Pleasure in pictures
14 January 2008Add to My Folder
World Book Day is the ideal time to develop children’s love of reading. Start them off by appreciating the picture book
Get your class batty about books
World Book Day is the perfect opportunity to appreciate the richness and diversity of British writers and illustrators for children. We can also celebrate the fact that ‘reading for enjoyment’ is back on the educational agenda. And that it has been recognised that this enjoyment is critical to ensuring that the generation of tomorrow is literate, articulate and creative. For those of us lucky enough to work in the world of children’s literature, we know that an enjoyment of reading is the best motivator. We also know that the journey starts with the picture book.
The picture book
The picture book is, more often than not, a child’s first experience in art appreciation. Picture books provide a wonderful (and essential) starting point for young children on their journey to becoming readers. Here are just a few reasons why:
- They encourage visual literacy skills – the ability to tell a story by looking at pictures.
- They develop fine observation skills, where details and storylines that tell a different story to the text are spotted. Rosie’s Walk by Pat Hutchins (Red Fox, ISBN 9780099413998) is a popular example of this.
Reading for enjoyment… is critical to ensuring that the generation of tomorrow is literate, articulate and creative
- They raise awareness of the richness of language – and its playfulness. Julia Donaldson’s books do this brilliantly.
- They contribute to a child’s emotional development and ability to see the world from other points of view. Whadayamean and Aldo by John Burningham (Red Fox, ISBN 9780099266686 and ISBN 9780099185017 respectively) are both good examples.
At Seven Stories, the Centre for Children’s Books in Newcastle upon Tyne, we celebrate children’s literature through our exhibitions and accompanying programmes of activities and events. The exhibitions feature the original artwork and manuscripts of children’s writers and illustrators. The roughs, drafts, mock-ups and crossings out, as well as the finished artwork, all fascinate children. These reveal the creative process and spark inquisitiveness and delight in the exploration of books. Children can step into the world of the story – to touch, hold, feel and play in it. Afterwards, they can choose a favourite book and curl up to enjoy it with a strong sense of having been in the story themselves. Many of our activities can be reproduced on a smaller scale in the classroom. Here are a couple of ideas that we use to share picture books and develop visual literacy skills.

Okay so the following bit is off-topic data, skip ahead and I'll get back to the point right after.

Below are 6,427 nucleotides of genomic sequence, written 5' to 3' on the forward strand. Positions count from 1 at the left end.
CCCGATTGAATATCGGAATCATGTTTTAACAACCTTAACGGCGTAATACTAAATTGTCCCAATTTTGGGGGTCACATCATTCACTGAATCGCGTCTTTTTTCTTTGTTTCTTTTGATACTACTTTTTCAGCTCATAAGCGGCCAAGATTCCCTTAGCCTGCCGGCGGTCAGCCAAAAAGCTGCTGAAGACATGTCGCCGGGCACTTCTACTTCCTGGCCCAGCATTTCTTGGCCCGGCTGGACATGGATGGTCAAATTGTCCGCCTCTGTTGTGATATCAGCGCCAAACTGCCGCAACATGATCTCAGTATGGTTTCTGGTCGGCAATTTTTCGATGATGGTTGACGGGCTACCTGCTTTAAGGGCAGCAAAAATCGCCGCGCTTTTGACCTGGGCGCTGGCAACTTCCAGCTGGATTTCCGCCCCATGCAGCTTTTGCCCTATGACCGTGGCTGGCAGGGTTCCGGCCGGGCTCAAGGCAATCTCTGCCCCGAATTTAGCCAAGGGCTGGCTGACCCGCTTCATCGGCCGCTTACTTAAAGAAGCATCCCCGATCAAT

Take a look at the official World Book Day website to visit the official World Book Day website for more great suggestions to help your children develop a love of reading.
And don’t forget to check out our fantastic children’s short story competition by visiting the About books section of our website!
Stepping into the picture
Ask the children to close their eyes and think about what they can hear, smell and feel. Using a picture from a picture book that’s new to the children, discuss what they would be able to see, hear, smell, taste and feel if they stepped into the picture. What sort of story will it be and what do they expect might happen? Cuddle up to share the book.
Find an old bag, and gather objects that feature in some of your children’s favourite books. Once you’ve finished, lay out the objects and the books, and try matching the books with the objects.
Seven Stories is home to a nationally important collection of original manuscripts from some of the countries best loved authors and illustrators. The Visitors Centre is open seven days a week and admission charges apply.
For older children, collect a random selection of ordinary and quirky objects. Then challenge them to invent a person that the objects might belong to. What clues does each object give us about the person? Where did they get it from? What is special or important or magical about it? When you have been through all the objects, see if you can make a story about the person.